Suppose you have an arithmetic or a geometric series and you want to write a c++ code to calculate the sum of the first

*n*terms. There are lots of ways to solve this kind of problem. In this post I will discuss about a general approach, that can be applied for different kinds of series by changing only a single line in the code.

courtesy:scipp.ucsc.edu |

int z,n; double sum=0.0; /*I declare the sum as double, for general interest*/Next we will take the value for nth term as input

cout<<"input the value of n = "; cin>>n;After that we calculate the sum using a for loop.

for(z=1;z<=n;z++) { sum=sum+ z; //Change this line according to the series }Finally we get the output -

cout<<"the sum of "<<(z-1)<<" term = "<<sum<<endl;The full code would looks like this-

#include <iostream> using namespace std; int main() { int z,n; double sum=0.0; /*I declare the sum as double, for general interest*/ cout<<"input the value of n = "; cin>>n; for(z=1;z<=n;z++) { sum=sum+ z; //Change this line according to the series } cout<<"the sum of "<<(z-1)<<" term = "<<sum<<endl; return 0; }It wasn't so hard, right? Now what if you need to calculate the sum of the series of square numbers? i.e. $ s= 1^2+2^2+3^2+........+n^2$ ? No worries. By changing a single line of the above code you will get the answer.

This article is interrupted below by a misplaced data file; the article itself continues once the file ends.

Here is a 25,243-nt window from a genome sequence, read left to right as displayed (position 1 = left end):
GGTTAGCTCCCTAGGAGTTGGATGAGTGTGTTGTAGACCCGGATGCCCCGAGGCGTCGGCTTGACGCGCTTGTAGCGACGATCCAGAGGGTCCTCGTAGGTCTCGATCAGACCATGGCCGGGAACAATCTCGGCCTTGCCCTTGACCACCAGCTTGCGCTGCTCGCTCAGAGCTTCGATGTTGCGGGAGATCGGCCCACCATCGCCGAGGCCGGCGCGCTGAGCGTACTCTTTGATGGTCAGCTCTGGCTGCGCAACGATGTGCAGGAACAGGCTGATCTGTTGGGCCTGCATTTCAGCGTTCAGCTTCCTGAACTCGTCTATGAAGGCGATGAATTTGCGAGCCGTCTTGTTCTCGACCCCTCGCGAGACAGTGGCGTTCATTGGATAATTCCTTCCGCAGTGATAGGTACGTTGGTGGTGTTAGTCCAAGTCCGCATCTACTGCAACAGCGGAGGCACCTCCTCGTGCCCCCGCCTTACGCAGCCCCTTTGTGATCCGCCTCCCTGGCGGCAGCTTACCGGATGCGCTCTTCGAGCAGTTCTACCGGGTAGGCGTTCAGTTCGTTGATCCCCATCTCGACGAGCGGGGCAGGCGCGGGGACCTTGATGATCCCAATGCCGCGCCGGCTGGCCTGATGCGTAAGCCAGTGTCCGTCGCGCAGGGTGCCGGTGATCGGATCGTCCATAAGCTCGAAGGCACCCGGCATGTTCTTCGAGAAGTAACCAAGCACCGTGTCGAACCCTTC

If you look closely, you will see the original calculation occurs in line #21. So all we need to do is to change that to $z^2$. i.e-

sum=sum+ z*z;That's it. This will calculate the sum of the series of square numbers.

Let's say now you want to work with the fractions, something like $ s= 1+\frac{1}{2} +\frac{1}{3} +....... + \frac{1}{n}$. As before you just need to change the line #21 according to the series (in this case it's 1/z).

sum=sum+ 1/z;Got it? All you need to do is change the #21 according to the series. That's all for today's post.

If you understand the above code then try to solve these too-

- $ s= 1+\frac{1}{{2}^3} +\frac{1}{{3}^3} +....... + \frac{1}{{n}^3}$
- $ s= 1+2^2+2^3+........+2^n$
- $ s= 1+\frac{1}{{2}} +\frac{1}{{2}^2} +....... + \frac{1}{{2}^n}$